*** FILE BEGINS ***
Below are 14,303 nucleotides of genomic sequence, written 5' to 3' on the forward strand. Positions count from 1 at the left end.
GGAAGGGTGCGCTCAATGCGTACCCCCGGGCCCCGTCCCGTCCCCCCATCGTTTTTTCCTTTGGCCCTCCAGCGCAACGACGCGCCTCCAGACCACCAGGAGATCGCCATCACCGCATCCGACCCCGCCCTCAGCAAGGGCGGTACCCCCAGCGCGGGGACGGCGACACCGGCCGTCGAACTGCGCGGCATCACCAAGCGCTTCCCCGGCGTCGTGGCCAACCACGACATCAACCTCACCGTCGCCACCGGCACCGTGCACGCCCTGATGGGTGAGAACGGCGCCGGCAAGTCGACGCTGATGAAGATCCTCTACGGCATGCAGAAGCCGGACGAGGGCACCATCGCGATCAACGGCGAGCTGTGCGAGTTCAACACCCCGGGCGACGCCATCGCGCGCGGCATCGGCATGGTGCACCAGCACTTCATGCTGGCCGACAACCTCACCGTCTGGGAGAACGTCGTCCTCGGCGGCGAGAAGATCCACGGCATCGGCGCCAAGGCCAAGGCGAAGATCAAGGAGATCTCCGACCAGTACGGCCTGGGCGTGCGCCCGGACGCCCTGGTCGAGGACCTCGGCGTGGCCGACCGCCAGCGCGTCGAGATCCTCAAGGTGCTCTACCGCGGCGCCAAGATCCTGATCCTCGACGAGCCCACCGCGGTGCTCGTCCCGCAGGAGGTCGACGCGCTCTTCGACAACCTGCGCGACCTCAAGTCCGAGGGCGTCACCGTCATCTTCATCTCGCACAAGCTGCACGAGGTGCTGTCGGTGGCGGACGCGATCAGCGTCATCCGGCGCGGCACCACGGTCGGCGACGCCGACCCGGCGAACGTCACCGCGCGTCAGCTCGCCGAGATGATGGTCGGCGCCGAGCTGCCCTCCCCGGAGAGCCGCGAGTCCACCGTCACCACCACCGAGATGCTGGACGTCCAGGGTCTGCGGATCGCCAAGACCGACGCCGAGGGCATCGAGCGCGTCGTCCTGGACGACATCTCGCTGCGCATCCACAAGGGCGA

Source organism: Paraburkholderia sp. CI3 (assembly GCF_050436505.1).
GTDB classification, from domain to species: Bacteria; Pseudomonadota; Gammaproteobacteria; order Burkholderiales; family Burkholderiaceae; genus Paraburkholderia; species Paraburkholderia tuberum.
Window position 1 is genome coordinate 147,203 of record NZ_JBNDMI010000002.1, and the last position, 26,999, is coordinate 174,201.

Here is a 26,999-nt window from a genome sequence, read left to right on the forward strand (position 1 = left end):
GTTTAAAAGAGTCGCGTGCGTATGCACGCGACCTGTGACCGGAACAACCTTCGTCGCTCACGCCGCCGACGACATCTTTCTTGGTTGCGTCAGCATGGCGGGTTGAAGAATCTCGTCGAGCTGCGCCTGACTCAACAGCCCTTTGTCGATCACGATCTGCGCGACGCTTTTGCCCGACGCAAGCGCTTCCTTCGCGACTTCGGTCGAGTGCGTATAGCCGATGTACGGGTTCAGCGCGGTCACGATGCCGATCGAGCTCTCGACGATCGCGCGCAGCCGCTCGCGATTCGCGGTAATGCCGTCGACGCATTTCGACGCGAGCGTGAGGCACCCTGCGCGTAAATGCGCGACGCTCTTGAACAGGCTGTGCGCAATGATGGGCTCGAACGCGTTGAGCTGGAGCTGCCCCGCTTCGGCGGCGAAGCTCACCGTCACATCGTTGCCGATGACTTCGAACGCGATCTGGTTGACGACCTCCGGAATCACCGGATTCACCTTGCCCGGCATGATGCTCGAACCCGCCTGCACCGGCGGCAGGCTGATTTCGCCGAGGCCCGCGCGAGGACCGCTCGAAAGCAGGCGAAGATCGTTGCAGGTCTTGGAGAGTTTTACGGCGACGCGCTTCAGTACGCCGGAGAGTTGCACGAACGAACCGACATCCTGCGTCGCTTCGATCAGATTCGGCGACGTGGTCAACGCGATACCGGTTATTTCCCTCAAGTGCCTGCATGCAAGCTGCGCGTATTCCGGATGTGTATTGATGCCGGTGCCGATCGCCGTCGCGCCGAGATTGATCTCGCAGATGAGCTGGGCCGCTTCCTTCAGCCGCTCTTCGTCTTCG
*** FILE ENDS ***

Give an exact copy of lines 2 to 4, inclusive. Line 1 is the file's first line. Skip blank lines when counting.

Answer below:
GGAAGGGTGCGCTCAATGCGTACCCCCGGGCCCCGTCCCGTCCCCCCATCGTTTTTTCCTTTGGCCCTCCAGCGCAACGACGCGCCTCCAGACCACCAGGAGATCGCCATCACCGCATCCGACCCCGCCCTCAGCAAGGGCGGTACCCCCAGCGCGGGGACGGCGACACCGGCCGTCGAACTGCGCGGCATCACCAAGCGCTTCCCCGGCGTCGTGGCCAACCACGACATCAACCTCACCGTCGCCACCGGCACCGTGCACGCCCTGATGGGTGAGAACGGCGCCGGCAAGTCGACGCTGATGAAGATCCTCTACGGCATGCAGAAGCCGGACGAGGGCACCATCGCGATCAACGGCGAGCTGTGCGAGTTCAACACCCCGGGCGACGCCATCGCGCGCGGCATCGGCATGGTGCACCAGCACTTCATGCTGGCCGACAACCTCACCGTCTGGGAGAACGTCGTCCTCGGCGGCGAGAAGATCCACGGCATCGGCGCCAAGGCCAAGGCGAAGATCAAGGAGATCTCCGACCAGTACGGCCTGGGCGTGCGCCCGGACGCCCTGGTCGAGGACCTCGGCGTGGCCGACCGCCAGCGCGTCGAGATCCTCAAGGTGCTCTACCGCGGCGCCAAGATCCTGATCCTCGACGAGCCCACCGCGGTGCTCGTCCCGCAGGAGGTCGACGCGCTCTTCGACAACCTGCGCGACCTCAAGTCCGAGGGCGTCACCGTCATCTTCATCTCGCACAAGCTGCACGAGGTGCTGTCGGTGGCGGACGCGATCAGCGTCATCCGGCGCGGCACCACGGTCGGCGACGCCGACCCGGCGAACGTCACCGCGCGTCAGCTCGCCGAGATGATGGTCGGCGCCGAGCTGCCCTCCCCGGAGAGCCGCGAGTCCACCGTCACCACCACCGAGATGCTGGACGTCCAGGGTCTGCGGATCGCCAAGACCGACGCCGAGGGCATCGAGCGCGTCGTCCTGGACGACATCTCGCTGCGCATCCACAAGGGCGA

Source organism: Paraburkholderia sp. CI3 (assembly GCF_050436505.1).
GTDB classification, from domain to species: Bacteria; Pseudomonadota; Gammaproteobacteria; order Burkholderiales; family Burkholderiaceae; genus Paraburkholderia; species Paraburkholderia tuberum.